Many of us Hvac technicians would love to do nothing but fix broken air conditioners, but the nature of the business is many people like to just have their central heating and air conditioning systems checked out, or a ‘tune up’. Those that are just starting in the field with minimum Hvac training may find themselves doing lots of tune-ups and preventative maintenance before they are constantly out in the field repairing Hvac systems.
What Does an Hvac Tune-Up Consist Of?
Many companies may have different procedures that they implement when cleaning your hvac system. But below is a list of what I typically do on an air conditioning system.
Clean/Replace Air Filters – This should be done or at least checked once a month. When performing a tune-up I ensure that the air filters are clean so that there is nothing restricting the air flow. As I have stated before dirty air filters can cause loads of problems such as the unit icing up which could cause further damage to your compressor.
Clean Evaporator Coils – If the evaporator coils are cleaned at least once a year they should be semi-easy to clean, which can usually be done on a tune-up. I use a soft bristled brush and coil cleaning solution to do this, then spray down with hot water to wash the solution off. If the coils are extremely dirty or there is difficult access to them, I will then charge extra to perform this.
Wipe Down Inside Air Handler – A clean unit is a happy unit. I would wipe down the blower housing, wires, and rest of the inside of the air handler. Should the blower wheel be caked up with dirt and debris though, that would be an extra charge to pull and clean.
Clean the Condensate Drain Line and Pan – This is probably the most important check of air conditioning tune-up, as it causes the most problems and also the most damage. I am not going to get too much into this as I have already dedicated a post about this here.
Clean the Condenser Coils – In many cases this is much more easier to clean than the evaporator coils, as usually all it requires is a garden hose and spray nozzle. Just to be safe ensure that the power is off to the condenser and the thermostat is in the ‘off’ position. If you are a certified technician with hvac training and want to do a thorough job of washing the condensing coils, then remove the fan motor and spray from the inside out.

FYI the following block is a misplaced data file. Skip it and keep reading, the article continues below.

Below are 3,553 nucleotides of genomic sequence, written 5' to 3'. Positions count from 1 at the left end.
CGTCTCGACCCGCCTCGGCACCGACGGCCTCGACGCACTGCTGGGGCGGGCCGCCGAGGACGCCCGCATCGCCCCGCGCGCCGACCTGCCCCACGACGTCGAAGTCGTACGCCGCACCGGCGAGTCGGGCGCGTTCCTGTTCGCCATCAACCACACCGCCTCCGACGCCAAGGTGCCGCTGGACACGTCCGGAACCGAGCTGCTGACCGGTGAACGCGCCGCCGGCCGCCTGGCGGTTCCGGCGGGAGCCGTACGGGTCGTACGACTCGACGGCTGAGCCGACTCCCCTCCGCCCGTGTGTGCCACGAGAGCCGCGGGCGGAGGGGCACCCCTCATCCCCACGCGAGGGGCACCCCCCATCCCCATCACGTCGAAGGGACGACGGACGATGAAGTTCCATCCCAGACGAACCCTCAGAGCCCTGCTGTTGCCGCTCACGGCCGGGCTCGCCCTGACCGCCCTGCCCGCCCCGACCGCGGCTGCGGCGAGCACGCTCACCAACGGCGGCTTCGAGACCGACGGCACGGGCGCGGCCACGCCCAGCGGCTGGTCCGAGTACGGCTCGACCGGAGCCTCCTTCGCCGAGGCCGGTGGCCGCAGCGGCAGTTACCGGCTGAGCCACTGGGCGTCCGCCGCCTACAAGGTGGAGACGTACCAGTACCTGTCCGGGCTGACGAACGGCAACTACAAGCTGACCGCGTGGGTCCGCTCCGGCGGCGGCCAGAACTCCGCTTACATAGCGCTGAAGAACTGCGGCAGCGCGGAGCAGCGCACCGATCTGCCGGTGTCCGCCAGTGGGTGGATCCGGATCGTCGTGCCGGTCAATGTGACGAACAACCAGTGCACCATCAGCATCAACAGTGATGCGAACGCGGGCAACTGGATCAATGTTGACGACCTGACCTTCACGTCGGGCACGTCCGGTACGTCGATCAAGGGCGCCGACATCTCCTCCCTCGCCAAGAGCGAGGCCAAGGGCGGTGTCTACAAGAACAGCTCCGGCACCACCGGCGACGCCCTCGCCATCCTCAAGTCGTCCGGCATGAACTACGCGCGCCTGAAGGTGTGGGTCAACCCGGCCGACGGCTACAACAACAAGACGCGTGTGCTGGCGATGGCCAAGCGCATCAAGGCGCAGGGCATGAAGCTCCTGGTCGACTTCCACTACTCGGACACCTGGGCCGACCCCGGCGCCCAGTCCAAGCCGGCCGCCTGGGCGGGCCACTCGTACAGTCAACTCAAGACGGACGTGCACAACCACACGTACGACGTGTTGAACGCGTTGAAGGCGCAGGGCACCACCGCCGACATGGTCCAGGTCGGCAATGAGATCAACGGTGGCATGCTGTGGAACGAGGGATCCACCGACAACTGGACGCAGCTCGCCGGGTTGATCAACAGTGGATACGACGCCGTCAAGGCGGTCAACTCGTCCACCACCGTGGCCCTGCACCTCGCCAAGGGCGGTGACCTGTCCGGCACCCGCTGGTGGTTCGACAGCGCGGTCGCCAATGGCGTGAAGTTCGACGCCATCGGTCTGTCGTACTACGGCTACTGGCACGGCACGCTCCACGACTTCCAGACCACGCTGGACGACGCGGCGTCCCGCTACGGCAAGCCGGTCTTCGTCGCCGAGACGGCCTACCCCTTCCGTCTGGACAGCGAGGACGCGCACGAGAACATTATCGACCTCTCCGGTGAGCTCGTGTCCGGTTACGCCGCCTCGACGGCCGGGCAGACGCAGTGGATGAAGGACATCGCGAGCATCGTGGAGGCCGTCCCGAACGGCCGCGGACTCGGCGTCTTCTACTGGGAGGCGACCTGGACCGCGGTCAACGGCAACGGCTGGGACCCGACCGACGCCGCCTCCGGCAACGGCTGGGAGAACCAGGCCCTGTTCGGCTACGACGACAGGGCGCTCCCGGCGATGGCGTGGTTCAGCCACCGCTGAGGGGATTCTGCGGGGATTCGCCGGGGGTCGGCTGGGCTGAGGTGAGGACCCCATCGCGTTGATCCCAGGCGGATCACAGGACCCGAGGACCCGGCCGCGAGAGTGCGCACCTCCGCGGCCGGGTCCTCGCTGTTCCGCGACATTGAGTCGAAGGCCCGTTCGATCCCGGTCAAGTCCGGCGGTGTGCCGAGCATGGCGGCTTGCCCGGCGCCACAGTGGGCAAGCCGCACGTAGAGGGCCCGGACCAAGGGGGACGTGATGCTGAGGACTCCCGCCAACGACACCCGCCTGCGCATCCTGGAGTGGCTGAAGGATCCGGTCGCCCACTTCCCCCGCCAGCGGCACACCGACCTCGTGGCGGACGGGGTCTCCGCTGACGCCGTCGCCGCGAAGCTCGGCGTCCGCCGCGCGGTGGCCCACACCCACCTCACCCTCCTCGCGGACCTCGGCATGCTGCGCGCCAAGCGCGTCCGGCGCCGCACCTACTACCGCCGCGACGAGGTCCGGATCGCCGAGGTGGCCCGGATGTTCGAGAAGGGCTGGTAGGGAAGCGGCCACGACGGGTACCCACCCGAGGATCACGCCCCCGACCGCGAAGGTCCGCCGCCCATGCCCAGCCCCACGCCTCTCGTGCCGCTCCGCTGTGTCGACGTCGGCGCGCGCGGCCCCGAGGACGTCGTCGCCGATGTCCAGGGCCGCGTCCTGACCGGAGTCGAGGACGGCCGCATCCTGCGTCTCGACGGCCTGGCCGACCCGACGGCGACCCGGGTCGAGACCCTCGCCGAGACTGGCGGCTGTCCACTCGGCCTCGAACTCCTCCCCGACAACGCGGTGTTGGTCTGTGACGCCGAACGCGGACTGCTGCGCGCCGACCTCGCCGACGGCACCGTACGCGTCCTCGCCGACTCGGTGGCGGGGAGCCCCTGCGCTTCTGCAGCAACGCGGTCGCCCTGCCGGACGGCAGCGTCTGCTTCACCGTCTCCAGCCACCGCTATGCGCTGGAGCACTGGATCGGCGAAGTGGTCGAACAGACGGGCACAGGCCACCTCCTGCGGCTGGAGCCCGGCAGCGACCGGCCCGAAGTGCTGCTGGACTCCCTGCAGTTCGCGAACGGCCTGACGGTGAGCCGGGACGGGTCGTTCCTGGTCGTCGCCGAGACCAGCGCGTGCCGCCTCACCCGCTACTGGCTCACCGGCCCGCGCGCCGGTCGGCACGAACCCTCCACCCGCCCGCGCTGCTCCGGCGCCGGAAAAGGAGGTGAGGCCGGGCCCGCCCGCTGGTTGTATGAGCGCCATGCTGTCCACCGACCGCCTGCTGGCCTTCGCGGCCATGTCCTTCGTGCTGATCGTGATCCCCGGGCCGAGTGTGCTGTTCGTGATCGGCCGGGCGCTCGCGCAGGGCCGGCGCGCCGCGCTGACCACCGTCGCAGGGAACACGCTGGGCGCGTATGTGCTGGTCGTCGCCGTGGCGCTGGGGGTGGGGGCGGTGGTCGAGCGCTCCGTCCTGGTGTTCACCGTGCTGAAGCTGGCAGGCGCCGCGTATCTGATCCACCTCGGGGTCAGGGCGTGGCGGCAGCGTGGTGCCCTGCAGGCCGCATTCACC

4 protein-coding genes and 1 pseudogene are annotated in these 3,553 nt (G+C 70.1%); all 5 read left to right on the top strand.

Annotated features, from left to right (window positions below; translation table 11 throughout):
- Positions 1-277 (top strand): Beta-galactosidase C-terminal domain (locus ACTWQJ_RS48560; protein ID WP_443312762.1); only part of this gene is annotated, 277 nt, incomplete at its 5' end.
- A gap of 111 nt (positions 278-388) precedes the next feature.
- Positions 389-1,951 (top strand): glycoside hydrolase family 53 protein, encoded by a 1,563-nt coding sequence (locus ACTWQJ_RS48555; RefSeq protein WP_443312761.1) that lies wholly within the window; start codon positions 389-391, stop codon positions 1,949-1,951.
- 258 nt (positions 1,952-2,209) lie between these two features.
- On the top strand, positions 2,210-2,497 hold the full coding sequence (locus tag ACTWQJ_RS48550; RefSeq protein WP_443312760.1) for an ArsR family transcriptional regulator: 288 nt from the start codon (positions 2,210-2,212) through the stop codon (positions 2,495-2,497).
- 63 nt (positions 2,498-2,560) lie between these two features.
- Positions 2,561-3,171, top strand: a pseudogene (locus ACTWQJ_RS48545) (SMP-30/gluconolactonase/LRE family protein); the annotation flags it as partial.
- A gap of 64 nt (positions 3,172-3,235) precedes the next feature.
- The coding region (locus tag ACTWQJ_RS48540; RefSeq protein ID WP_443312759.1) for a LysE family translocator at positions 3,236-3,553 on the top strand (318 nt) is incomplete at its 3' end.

Check Refrigerant Charge and Amp Draws – This should only be performed by certified air conditioning technicians that have had the qualified Hvac training. This is not something for DIYers, and it’s also illegal if you don’t have an EPA license to handle refrigerant. I usually take amp draws on the compressor common wire, fan motor and indoor blower motor and compare them to the nameplate to ensure that they are in specs.
Tighten All Electrical Connections – This is everything from the wire nuts to the lug nuts to the inside and outdoor disconnects. Loose wires can cause arcing and breakers to trip, and again, should only be done by professionals.
How Much Does an Air Conditioning Tune-Up Cost?
Depending on where you are located geographically and how many systems you have the price can vary. But in my opinion no less than a hundred dollars. When you think about it the technician is going to be there at least an hour (if done properly) and not to mention the chemicals needed to clean the system components mentioned above. Not to mention gas, travel time, and cover other expenses such as insurance etc.
Just be cautious if you choose one of these 25 point tune-ups for $30-$40, as they aren’t making any money that little amount, in many cases they would lose money. That’s normally just to get their foot in your door so they can sell you something you might or might not need.